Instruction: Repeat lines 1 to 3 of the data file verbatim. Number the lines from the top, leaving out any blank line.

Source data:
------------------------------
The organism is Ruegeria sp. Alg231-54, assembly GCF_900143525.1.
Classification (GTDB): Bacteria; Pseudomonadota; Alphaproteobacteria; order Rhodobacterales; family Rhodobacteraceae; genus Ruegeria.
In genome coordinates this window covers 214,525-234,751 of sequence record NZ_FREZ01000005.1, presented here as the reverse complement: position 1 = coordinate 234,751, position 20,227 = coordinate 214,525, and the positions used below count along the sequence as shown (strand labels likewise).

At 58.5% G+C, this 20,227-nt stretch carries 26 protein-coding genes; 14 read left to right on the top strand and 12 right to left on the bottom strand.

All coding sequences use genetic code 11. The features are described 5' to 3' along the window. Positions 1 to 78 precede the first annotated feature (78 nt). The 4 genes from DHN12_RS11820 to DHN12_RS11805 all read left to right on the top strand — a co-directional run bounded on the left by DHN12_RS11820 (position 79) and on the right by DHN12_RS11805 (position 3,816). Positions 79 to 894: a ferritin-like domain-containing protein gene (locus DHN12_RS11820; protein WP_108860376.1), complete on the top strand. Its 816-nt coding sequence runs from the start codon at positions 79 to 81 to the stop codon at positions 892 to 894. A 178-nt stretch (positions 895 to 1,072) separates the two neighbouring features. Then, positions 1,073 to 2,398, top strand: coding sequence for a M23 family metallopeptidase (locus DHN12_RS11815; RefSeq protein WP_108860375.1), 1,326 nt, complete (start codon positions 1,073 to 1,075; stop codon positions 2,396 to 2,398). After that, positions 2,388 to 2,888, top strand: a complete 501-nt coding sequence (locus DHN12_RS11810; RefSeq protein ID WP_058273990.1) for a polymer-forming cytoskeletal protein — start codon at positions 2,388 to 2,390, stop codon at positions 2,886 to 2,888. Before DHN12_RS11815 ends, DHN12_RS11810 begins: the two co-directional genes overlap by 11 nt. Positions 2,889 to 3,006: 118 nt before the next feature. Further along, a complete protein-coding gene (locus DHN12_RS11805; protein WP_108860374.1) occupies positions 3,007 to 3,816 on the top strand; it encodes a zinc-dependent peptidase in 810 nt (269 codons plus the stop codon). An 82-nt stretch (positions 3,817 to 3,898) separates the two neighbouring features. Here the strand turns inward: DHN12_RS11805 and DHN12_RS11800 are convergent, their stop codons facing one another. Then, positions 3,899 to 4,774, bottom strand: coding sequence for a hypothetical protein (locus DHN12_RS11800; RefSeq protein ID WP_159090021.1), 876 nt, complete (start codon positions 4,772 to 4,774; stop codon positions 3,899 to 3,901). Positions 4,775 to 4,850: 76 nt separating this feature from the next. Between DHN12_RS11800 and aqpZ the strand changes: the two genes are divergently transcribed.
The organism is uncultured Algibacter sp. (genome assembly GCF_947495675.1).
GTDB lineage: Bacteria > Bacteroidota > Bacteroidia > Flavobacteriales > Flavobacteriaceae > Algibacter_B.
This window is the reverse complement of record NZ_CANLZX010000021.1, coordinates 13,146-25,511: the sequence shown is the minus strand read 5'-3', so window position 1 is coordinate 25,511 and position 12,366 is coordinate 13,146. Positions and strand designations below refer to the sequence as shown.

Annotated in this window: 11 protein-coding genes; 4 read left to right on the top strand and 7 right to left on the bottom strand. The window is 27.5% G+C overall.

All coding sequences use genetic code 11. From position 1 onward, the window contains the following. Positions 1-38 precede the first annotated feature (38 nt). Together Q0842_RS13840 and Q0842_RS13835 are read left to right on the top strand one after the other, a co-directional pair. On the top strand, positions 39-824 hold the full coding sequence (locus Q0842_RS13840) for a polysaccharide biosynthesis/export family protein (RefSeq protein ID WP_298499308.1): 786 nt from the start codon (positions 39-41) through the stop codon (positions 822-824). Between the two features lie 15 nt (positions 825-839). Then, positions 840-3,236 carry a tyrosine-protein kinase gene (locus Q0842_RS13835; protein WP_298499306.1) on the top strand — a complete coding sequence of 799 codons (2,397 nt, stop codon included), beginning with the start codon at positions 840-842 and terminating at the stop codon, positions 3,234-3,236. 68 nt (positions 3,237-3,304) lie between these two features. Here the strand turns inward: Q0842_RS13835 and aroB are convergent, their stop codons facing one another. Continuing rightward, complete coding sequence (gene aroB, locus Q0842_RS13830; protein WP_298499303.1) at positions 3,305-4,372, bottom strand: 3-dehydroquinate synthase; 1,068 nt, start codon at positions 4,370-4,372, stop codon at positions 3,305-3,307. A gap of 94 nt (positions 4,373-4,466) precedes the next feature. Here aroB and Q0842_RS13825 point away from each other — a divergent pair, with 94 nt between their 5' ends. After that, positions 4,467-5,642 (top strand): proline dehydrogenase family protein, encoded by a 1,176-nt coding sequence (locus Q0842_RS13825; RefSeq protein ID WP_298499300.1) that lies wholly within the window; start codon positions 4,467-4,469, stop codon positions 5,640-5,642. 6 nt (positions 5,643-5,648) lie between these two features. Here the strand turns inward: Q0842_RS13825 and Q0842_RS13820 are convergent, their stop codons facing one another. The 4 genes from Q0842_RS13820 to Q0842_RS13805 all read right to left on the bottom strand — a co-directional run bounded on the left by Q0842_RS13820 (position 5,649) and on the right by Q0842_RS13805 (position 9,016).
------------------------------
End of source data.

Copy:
The organism is Ruegeria sp. Alg231-54, assembly GCF_900143525.1.
Classification (GTDB): Bacteria; Pseudomonadota; Alphaproteobacteria; order Rhodobacterales; family Rhodobacteraceae; genus Ruegeria.
In genome coordinates this window covers 214,525-234,751 of sequence record NZ_FREZ01000005.1, presented here as the reverse complement: position 1 = coordinate 234,751, position 20,227 = coordinate 214,525, and the positions used below count along the sequence as shown (strand labels likewise).